U.S. soybean futures fell two per cent on Monday and appear headed for their biggest daily slide in almost a month due to long liquidation prompted by crop-friendly weather forecasts for top producer Brazil and by concerns of Hurricane Sandy’s impact on the U.S. financial sector.
The sell-off in soybeans pulled down wheat and corn, although both grains were underpinned by worrisome weather for wheat in the southern U.S. Plains, Australia and elsewhere.
Soybeans had the most severe moves at the Chicago Board of Trade, falling more than 30 cents per bushel and down for a third straight session as forecasts called for improved soybean planting weather in Brazil. The global grain trade is counting on Brazil and Argentina to produce a bumper soy crop in early 2013 after drought clipped the 2012 U.S. harvest as well as the previous South American crop.
The Brazilian government has forecast that the country will produce 80 million to 82.8 million tonnes of soybeans for the 2012/13 season, surpassing U.S. production of 77.8 million. The U.S. Department of Agriculture has projected Brazil’s crop at 81 million tonnes.
If the crop forecasts are verified, Brazil and Argentina should combine for slightly more than half of global soybean output for 2012/13, a factor that is magnifying any shifts in weather as farmers continue planting.
After soaking Brazil’s southern soy states of Rio Grande do Sul and Parana, storms are expected to move northward in early November into the country’s main center-west soy belt and northeast regions, which need more moisture.
"The forecast models finally show more consistent rains for the center-west and northeast regions," Brazilian forecaster Somar said in a daily report.
"The situation is definitely improving for South America. Forecasters all seem to be in agreement that the weather is going to turn out to be better than expected," said Mark Schultz, analyst with Northstar Commodities in Minneapolis.
At the CBOT as of 12:10 p.m. CDT (1710 GMT), most-active January soybeans were down 32-1/4 cents, or 2.1 per cent, at $15.29 per bushel. December wheat was down 3-1/4 cents at $8.60-1/2 a bushel while December corn was up 1/2 cent at $7.38-1/4 a bushel.
Hurricane Sandy, barrelling toward the U.S. East Coast, also appeared to pressure the markets. The storm, which could become the largest ever to hit the United States, shut trading on Wall Street and closed U.S. government offices.
Wall Street traders were preparing for the possibility of another day of closed financial markets on Tuesday after the storm caused the first weather-related shutdown of U.S. stock markets in 27 years on Monday.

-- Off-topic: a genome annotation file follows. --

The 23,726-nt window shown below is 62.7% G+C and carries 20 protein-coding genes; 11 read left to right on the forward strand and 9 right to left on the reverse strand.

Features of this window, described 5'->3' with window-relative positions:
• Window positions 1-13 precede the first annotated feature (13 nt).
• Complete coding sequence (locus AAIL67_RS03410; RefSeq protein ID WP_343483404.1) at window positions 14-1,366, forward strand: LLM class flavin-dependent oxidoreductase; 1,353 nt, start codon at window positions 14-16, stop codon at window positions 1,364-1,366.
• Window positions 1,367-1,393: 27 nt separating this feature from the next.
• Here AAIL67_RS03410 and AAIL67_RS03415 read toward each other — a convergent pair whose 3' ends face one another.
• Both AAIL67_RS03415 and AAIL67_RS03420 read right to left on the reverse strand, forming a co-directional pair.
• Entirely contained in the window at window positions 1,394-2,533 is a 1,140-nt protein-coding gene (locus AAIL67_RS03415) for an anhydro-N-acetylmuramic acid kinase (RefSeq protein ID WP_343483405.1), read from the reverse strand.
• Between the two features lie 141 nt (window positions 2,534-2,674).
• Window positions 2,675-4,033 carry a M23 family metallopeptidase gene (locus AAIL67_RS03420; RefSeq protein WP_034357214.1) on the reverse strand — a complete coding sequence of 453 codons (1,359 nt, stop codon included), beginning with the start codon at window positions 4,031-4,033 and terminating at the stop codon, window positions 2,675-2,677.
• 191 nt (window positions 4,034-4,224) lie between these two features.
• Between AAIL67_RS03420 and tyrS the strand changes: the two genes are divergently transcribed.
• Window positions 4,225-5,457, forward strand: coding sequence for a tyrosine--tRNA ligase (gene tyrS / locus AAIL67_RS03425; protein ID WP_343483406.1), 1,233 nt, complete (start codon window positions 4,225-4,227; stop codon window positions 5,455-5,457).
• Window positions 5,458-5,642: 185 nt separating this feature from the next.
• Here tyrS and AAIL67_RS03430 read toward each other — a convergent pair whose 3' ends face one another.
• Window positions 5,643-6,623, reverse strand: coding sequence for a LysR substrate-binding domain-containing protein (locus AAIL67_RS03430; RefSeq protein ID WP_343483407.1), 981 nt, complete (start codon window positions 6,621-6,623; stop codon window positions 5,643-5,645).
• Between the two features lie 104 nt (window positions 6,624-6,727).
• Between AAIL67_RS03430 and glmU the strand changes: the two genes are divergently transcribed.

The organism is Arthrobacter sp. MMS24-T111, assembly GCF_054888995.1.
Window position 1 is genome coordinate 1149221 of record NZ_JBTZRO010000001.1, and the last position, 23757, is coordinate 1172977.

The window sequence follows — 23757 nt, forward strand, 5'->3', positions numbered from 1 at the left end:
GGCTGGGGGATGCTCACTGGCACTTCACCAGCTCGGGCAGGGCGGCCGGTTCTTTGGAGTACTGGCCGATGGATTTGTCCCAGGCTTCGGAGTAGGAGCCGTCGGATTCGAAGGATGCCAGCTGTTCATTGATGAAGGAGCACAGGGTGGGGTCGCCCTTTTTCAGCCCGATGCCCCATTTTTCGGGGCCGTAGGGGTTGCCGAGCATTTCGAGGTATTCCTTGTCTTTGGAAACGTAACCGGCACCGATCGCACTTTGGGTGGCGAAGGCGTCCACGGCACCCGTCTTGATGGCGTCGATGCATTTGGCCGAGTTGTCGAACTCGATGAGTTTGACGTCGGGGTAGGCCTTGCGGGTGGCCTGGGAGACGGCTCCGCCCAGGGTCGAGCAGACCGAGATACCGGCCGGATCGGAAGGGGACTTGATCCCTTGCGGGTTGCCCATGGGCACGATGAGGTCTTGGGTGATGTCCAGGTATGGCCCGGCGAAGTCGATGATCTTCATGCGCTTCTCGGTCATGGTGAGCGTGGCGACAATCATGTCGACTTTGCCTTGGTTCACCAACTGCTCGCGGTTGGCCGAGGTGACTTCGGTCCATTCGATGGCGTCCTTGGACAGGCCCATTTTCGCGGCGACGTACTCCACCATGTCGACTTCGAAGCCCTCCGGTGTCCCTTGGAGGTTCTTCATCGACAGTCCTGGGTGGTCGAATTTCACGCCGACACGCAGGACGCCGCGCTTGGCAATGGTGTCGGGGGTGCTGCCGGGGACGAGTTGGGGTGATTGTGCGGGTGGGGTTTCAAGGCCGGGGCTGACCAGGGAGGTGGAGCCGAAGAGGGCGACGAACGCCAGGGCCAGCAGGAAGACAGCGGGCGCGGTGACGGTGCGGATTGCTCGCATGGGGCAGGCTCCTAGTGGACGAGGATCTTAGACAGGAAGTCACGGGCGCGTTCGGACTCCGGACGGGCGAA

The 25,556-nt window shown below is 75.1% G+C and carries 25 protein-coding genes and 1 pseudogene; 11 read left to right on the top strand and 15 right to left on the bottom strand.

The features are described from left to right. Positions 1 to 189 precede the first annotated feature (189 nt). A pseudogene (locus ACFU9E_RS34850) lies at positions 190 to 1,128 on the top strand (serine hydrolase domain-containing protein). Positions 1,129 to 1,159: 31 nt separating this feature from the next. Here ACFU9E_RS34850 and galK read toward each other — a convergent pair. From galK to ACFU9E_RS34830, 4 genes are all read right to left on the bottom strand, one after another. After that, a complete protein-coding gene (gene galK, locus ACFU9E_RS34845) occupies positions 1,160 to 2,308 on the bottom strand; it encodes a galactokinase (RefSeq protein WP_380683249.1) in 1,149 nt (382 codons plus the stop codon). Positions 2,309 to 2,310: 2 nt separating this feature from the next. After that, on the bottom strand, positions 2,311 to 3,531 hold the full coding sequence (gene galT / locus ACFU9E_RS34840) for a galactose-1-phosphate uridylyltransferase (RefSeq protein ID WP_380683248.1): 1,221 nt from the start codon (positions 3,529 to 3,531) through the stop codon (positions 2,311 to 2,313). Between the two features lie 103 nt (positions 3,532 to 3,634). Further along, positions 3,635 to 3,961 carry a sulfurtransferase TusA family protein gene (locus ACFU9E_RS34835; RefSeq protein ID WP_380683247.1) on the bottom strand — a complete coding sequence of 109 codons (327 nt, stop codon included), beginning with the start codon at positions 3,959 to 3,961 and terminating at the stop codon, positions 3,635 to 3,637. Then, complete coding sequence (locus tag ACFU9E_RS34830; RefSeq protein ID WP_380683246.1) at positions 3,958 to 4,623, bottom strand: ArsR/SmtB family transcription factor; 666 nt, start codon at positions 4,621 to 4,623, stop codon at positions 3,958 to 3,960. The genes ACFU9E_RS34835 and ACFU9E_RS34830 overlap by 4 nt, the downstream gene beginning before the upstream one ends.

"This storm is coming on more aggressively than the trade was prepared for, meaning that the ability of the banks and exchanges to reopen within one to two days is now probably being questioned by a lot of the New York traders," said Mike Zuzolo, president of Global Commodity Analytics in Lafayette, Indiana.
"I am picking up word that maybe the funds in New York are limiting and reducing their risk because of this hurricane, and that was probably the exposure on the long bean side," Zuzolo added.
The weekly U.S. crop progress report, normally released on Monday afternoons, will be delayed as the federal government closes down ahead of Sandy, the U.S. Department of Agriculture said, adding that the rescheduled release time would be announced as soon as offices reopen.
Sandy is unlikely to have a direct impact on U.S. crops although it may disrupt the transport of grain, analysts said.
Worrisome wheat weather
Wheat turned lower on spillover pressure from soybeans as well as disappointing weekly U.S. export data. The USDA reported export inspections of U.S. wheat in the latest week at 9.7 million bushels, down 40 per cent from 16.4 million the previous week.
"Unless we get some supportive export news, the path of least resistance is lower," said Shawn McCambridge, grains analyst with Jefferies Bache in Chicago.
Also bearish, the U.S. dollar index rose to a six-week high on uncertainty over whether Greece can agree to a deal on austerity and with no sign of when Spain might request aid. A firmer dollar makes dollar-denominated commodities, including grains, less competitive on the world market. Concerns about unfavorable weather in several key wheat-exporting countries, including Australia and the southern U.S. Plains, underpinned values.
Technical buying limited losses in the corn market. CBOT December corn rebounded after holding support at its mid-October low of $7.32-1/2, and traders were watching to see whether the contract could stay above its 100-day moving average near $7.37. December corn has not closed below its 100-day average since mid-June.
In a reminder of weak export demand for U.S. corn, private Egyptian interests have in past days purchased about 180,000 tonnes of corn from South America, European traders said Monday. It was thought largely to have been bought from Argentina, traders said.
Julie Ingwersen is a Reuters reporter based in Chicago